It’s that time of year again.
Crowded airports, icy sidewalks, and pundits galore.
Grab a hot cocoa, ’cause here’s what they say is in store.
Leon Lazaroff and Ronald Grover of The Street have put on their Soothsayer Ski Caps and have offered some very intriguing TV industry predictions for 2017.
Among the highlights: AMC Networks is a “Dead Net Walking,” if you will, and a certain three-letter company expected to get an Initial Public Offering (IPO) done in the next 12 months is a top suitor.
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Indeed, having had “little or no chance” to acquire the Starz pay-TV network, none other than CBS Corp. is supposedly in the running for AMC. The network has struggled of late, as cult favorite The Walking Dead has seen significant ratings erosion in its current season. Meanwhile, blockbuster series such as Mad Men and Breaking Bad have not surfaced since those two series concluded their lengthy and successful runs.
Noting that CBS is “freed of the burden of having to consider a merger with CBS … CEO Leslie Moonves buys AMC’s stable of quality networks on the cheap — shares have fallen more than 33% over the past 12 months. CBS’s Showtime Now streaming service also would benefit from an additional pipeline for movies and episodic series,” writes Lazaroff, the senior political writer for The Street, and Grover, the former Reuters and BusinessWeek Los Angeles Bureau Chief, who chimes in with Lazaroff as a guest pundit.
“Having CBS as an owner would take some of the heat off of AMC’s creative types, weighted down in recent quarters by Wall Street’s rather unfair demand that it quickly generate a super-duper blockbuster show to fill the place of The Walking Dead when it eventually dies,” they note.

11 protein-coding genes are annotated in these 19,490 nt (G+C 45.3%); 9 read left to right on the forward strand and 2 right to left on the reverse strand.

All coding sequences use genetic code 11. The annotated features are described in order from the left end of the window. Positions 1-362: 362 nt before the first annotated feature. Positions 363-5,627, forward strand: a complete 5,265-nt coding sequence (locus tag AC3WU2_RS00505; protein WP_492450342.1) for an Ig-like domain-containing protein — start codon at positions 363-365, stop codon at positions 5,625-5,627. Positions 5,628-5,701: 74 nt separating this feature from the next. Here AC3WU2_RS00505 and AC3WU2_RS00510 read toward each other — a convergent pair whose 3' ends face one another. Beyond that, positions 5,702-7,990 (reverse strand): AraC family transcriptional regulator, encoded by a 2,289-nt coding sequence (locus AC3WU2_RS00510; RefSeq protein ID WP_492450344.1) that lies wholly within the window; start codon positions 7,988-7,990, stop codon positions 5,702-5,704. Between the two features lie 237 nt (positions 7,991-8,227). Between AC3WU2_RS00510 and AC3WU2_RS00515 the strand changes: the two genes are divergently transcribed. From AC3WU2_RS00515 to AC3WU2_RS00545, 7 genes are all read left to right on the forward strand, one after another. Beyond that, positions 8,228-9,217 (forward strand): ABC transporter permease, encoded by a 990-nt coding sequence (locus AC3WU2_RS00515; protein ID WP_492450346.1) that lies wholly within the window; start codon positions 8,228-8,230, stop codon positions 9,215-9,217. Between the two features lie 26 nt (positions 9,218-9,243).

If that’s not enough of a big deal for you, try this one on for size:
The Walt Disney Co. could acquire the outstanding shares in Major League Baseball (MLB) Advanced Media spinoff BAMTech, and then spin off ESPN.
Disney presently owns one-third of BAMTech, and “as subscriber levels and profit margins continue to fall at ESPN … the newly independent ESPN is then able to secure even wider distribution while its ownership of BAMTech allows it to participate in the launch of new streaming services the world over,” Lazaroff and Grover write.
On Nov. 4, after an exhaustive internal investigation by dozens of Nielsen staffers that began nearly a week earlier, Nielsen affirmed that its November 2016 Cable Network Coverage Area Universe Estimates were accurate as originally released.
This affirmed steep drops in UEs for ESPN, which responded in a statement that said, “This most recent snapshot from Nielsen is a historic anomaly for the industry and inconsistent with much more moderated trends observed by other respected third party analysts. It also does not measure DMVPDs and other new distributors and we hope to work with Nielsen to capture this growing market in future reports.”
November UEs showed ESPN losing 621,000 homes, ESPN2 shedding 607,000 homes and ESPNU minus 674,000 homes, sports journalist Ken Fang reported at AwfulAnnouncing.com.
“I’m not going to question Nielsen, per se, but that number of losses in one month in Q4 is a bizarre aberration,” Leichtman said in an interview with RBR + TVBR. “It is out of context.”
- Viacom sheds a minority interest in the struggling Paramount Pictures. Noting that newly installed permanent CEO Bob Bakish‘s “enthusiasm and eye for talent may not be enough to offset weak revenue growth at the company’s cable TV networks amid the pressure of having to finance $11.9 billion in debt,” Viacom could offer up to bidders a 49% stake in Paramount. This would “generate some much-needed cash and re-energize its flagging movie business,” the pair write.
- Sirius XM and Pandora get a deal done. RBR + TVBR reminds readers that it was CNBC reporter and analyst David Faber who sent the renewed deal discussions into orbit in early December. While these discussions might be in the first inning, they seem to be serious.
- Federal rules could allow content exclusivity. Lazaroff and Grover believe it could happen: What if media companies aren’t required to make their networks available for all pay-TV operators? What if the only way to watch debut episodes of The Walking Dead is at CBS All Access? What if certain shows on TBS are only available on DirecTV Now?
The latter scenario doesn’t seem as likely as the pair’s other suggestions.
But, they note, “When making predictions, it’s generally safe to say the future is uncertain and change is coming. But for the U.S. media industry now, that assessment may be an understatement.”
RBR + TVBR